Britain's security agencies have been urged to investigate one of the UK's testing suppliers after its Chinese parent company was accused of attempting to collect and store the DNA of American citizens and aiding the brutal repression of Uighur Muslims.
BGI, a Chinese genomics firm, was last year accused by US intelligence officials of attempting to use DNA collected in Covid testing labs for genetic research.
A US Trade Office report named the company as having "evident links" to the Chinese Communist Party (CCP), and two of it subsidiaries were placed on a trade blacklist for "conducting genetic analyses used to further the repression of Uighurs and other Muslim minorities" in the Xinjiang province.
The Telegraph can reveal that a subsidiary of BGI is providing equipment and chemicals for Covid-19 testing in the UK.
• China, coronavirus and surveillance: The messy reality of personal data
• 'Massive disaster': Fears coronavirus could rapidly spread through Xinjiang concentration camps
• Trump family endorses Covid doctor who believes in alien DNA, demon sperm, Hydroxychloroquine
• Covid 19 coronavirus: Scientists focus on bats in quest to prevent the next pandemic
Through its subsidiary MGI Tech, the company claims to provide PCR testing equipment in the UK.
The equipment is used to "support the prevention and control of the epidemic in the United Kingdom and to assist relevant local organisations to improve the efficiency of Covid-19 nucleic acid testing", the company said.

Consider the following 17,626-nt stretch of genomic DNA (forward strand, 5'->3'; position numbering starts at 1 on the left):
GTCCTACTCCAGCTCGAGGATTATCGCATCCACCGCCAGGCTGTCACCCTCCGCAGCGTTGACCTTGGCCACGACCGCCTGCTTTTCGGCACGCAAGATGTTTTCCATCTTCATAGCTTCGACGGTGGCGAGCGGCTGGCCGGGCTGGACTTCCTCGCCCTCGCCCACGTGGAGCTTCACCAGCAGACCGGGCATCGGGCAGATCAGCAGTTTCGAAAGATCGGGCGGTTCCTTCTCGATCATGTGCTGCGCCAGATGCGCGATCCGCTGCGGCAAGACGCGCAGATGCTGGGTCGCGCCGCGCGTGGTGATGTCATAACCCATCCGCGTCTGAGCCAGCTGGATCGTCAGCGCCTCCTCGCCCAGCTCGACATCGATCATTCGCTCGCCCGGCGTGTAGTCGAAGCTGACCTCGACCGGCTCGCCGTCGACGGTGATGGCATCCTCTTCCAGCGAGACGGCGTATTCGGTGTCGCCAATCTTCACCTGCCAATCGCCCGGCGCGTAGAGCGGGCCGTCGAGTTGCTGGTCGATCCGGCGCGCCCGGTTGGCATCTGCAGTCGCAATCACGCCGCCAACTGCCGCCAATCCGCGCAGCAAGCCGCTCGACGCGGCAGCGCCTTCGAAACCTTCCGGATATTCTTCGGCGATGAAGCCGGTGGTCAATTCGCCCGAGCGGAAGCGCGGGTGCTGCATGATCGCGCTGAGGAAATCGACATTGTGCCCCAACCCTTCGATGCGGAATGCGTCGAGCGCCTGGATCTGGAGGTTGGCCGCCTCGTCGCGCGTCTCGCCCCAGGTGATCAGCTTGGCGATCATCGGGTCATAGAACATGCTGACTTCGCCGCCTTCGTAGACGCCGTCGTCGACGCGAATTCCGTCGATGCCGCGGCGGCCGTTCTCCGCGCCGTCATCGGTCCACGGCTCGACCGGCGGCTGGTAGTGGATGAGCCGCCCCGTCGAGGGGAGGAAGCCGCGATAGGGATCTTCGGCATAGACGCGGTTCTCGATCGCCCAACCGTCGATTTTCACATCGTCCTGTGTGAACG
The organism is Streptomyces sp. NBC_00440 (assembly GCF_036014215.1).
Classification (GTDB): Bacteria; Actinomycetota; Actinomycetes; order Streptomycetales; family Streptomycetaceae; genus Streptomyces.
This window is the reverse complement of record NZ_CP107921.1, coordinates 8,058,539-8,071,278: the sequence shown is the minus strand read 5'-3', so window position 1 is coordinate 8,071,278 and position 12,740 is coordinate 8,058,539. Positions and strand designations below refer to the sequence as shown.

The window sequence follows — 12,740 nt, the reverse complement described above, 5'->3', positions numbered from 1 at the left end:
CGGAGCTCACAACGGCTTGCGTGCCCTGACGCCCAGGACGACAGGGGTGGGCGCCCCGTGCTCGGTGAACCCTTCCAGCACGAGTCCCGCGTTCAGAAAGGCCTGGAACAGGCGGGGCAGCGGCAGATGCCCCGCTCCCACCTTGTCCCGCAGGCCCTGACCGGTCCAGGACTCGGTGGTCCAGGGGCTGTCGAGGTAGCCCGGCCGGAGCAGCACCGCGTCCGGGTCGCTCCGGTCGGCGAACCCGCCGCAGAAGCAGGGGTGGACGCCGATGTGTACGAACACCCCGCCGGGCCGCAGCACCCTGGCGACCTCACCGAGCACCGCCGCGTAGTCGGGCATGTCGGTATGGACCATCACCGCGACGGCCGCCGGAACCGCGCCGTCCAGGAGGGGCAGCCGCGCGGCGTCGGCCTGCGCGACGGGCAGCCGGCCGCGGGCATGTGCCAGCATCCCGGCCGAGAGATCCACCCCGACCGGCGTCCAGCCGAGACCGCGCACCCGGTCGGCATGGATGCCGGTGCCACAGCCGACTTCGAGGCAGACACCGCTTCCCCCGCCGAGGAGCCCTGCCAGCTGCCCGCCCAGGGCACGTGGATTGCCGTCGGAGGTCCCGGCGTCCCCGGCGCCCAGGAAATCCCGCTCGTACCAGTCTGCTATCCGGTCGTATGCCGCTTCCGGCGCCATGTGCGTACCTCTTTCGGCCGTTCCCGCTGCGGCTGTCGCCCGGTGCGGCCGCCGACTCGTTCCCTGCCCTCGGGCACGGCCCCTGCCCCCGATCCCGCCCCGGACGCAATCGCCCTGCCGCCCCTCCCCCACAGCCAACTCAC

MGI equipment has also been sold to private companies with PCR testing facilities in the UK, including one operating walk-in centres in London, and to a testing project run jointly between the NHS and Francis Crick Institute.
The parent company, BGI, jointly operates the China National GeneBank in Shenzhen, a facility that "preserves genetic resources, such as those of plants, animals, micro-organisms, and human beings".
US security officials fear BGI is used by the Chinese Government to collect DNA, which is then analysed and stored.
Bill Evanina, a former head of the National Counterintelligence and Security Centre, said officials were suspicious of the "nefarious mindset of the Communist Party of China" and thought the country was trying to exploit the Covid pandemic to learn more about US citizens and their health.
MGI, the subsidiary, is not accused of collecting or misusing any genetic data.
Dr Alan Mendoza, executive director of the Henry Jackson Society think tank, said: "Concerns have repeatedly been raised over the past year about the relationships between Chinese companies and the Chinese state, and whether data obtained by the former can be accessed by the latter.
"Given the growing importance of biodata to national as well as personal health, the Government needs to conduct a full security assessment of this partnership to ascertain whether it could be exploited."
A spokesman for BGI said the company has no access to patient data in the UK.
The spokesman added: "BGI has never been involved in the collection, storage or analysis of personal genetic information with the potential for or the purpose of violating human rights."
A Department of Health spokesman said the Government has never held direct contracts with BGI but the company does supply reagents for Covid testing.